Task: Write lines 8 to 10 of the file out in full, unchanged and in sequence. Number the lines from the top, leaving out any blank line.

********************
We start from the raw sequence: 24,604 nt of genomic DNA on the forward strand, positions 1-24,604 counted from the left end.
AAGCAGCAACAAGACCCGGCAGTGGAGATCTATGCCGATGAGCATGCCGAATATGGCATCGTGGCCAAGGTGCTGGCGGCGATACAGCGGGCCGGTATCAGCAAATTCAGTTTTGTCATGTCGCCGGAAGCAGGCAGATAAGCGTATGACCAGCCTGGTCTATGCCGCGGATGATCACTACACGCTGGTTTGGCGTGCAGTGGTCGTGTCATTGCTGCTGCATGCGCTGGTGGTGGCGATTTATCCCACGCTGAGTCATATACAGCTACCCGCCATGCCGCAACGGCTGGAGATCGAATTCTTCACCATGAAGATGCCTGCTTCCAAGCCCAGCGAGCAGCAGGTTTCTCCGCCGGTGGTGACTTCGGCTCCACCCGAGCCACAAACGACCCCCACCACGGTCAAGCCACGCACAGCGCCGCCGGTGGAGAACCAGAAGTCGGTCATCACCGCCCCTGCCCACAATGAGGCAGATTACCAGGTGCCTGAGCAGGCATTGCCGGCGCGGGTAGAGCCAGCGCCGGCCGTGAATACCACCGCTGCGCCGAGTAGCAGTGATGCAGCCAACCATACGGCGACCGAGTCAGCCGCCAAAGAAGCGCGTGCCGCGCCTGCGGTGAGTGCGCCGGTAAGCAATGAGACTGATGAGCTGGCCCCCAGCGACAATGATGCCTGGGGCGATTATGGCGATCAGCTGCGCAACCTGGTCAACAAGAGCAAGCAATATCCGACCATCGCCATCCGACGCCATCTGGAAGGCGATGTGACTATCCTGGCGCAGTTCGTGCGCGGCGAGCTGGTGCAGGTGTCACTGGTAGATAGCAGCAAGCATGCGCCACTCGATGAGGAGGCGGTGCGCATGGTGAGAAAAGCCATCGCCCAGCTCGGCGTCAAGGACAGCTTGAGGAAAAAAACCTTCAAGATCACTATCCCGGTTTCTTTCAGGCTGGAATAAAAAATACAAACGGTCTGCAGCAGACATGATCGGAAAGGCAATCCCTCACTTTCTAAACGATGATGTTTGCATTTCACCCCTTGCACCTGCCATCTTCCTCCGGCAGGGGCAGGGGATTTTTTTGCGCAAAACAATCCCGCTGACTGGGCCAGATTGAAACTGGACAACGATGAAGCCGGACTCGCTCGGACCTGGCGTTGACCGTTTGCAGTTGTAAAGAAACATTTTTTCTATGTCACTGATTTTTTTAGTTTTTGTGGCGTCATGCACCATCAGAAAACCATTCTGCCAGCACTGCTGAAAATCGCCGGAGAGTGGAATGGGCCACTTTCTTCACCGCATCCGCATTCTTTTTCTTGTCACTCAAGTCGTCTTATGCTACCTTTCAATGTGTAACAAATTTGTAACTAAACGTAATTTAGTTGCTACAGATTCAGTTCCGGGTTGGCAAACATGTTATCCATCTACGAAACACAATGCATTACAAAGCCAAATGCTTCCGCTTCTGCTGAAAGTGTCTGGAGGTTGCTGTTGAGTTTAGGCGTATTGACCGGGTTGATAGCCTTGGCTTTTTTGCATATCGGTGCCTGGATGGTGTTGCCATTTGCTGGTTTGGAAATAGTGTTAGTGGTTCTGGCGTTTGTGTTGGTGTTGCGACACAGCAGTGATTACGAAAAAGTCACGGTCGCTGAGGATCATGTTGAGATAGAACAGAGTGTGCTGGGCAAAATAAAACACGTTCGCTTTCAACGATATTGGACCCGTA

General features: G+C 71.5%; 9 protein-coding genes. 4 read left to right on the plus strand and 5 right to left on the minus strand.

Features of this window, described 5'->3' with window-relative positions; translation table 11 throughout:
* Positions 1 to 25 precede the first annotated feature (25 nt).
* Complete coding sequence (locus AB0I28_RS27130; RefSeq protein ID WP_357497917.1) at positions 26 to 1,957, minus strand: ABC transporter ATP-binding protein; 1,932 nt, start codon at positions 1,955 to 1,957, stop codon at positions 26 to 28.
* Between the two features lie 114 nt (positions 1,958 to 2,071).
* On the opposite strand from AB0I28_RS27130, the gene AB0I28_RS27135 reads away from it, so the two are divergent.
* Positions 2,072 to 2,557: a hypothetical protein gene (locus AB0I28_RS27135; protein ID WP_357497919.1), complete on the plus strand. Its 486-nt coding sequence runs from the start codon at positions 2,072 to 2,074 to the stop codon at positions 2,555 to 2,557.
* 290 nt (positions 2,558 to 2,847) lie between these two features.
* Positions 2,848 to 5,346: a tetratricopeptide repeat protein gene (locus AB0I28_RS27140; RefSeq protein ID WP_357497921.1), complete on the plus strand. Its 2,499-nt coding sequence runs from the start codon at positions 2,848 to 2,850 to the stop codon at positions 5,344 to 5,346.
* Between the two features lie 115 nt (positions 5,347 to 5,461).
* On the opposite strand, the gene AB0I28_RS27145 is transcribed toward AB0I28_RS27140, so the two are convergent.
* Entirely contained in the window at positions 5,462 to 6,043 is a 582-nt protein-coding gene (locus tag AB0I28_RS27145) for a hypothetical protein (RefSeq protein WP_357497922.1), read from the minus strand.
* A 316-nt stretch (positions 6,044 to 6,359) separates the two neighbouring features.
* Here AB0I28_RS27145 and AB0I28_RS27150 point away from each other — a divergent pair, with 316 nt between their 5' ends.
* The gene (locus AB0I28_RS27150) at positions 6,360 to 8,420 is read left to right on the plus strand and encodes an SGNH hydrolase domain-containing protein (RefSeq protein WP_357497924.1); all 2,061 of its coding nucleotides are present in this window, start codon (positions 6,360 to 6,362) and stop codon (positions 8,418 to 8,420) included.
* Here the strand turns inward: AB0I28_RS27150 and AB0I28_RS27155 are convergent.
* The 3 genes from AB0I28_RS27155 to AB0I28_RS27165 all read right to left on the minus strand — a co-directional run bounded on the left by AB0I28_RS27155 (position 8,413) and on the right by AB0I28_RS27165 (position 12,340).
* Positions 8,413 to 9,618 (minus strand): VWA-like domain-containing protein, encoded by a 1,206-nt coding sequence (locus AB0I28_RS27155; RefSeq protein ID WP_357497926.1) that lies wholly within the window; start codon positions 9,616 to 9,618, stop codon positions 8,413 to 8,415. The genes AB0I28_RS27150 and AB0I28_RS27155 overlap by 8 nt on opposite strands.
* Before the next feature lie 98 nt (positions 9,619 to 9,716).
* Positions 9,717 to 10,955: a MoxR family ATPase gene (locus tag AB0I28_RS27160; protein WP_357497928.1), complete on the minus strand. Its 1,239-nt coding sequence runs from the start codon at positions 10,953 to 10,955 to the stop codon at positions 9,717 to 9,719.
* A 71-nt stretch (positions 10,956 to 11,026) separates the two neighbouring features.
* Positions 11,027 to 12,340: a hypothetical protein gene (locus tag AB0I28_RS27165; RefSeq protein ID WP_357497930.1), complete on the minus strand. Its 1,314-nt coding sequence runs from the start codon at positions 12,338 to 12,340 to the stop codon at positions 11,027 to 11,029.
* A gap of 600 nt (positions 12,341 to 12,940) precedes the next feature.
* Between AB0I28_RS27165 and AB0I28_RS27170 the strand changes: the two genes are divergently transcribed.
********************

* On the opposite strand from AB0I28_RS27130, the gene AB0I28_RS27135 reads away from it, so the two are divergent.
* Positions 2,072 to 2,557: a hypothetical protein gene (locus AB0I28_RS27135; protein ID WP_357497919.1), complete on the plus strand. Its 486-nt coding sequence runs from the start codon at positions 2,072 to 2,074 to the stop codon at positions 2,555 to 2,557.
* 290 nt (positions 2,558 to 2,847) lie between these two features.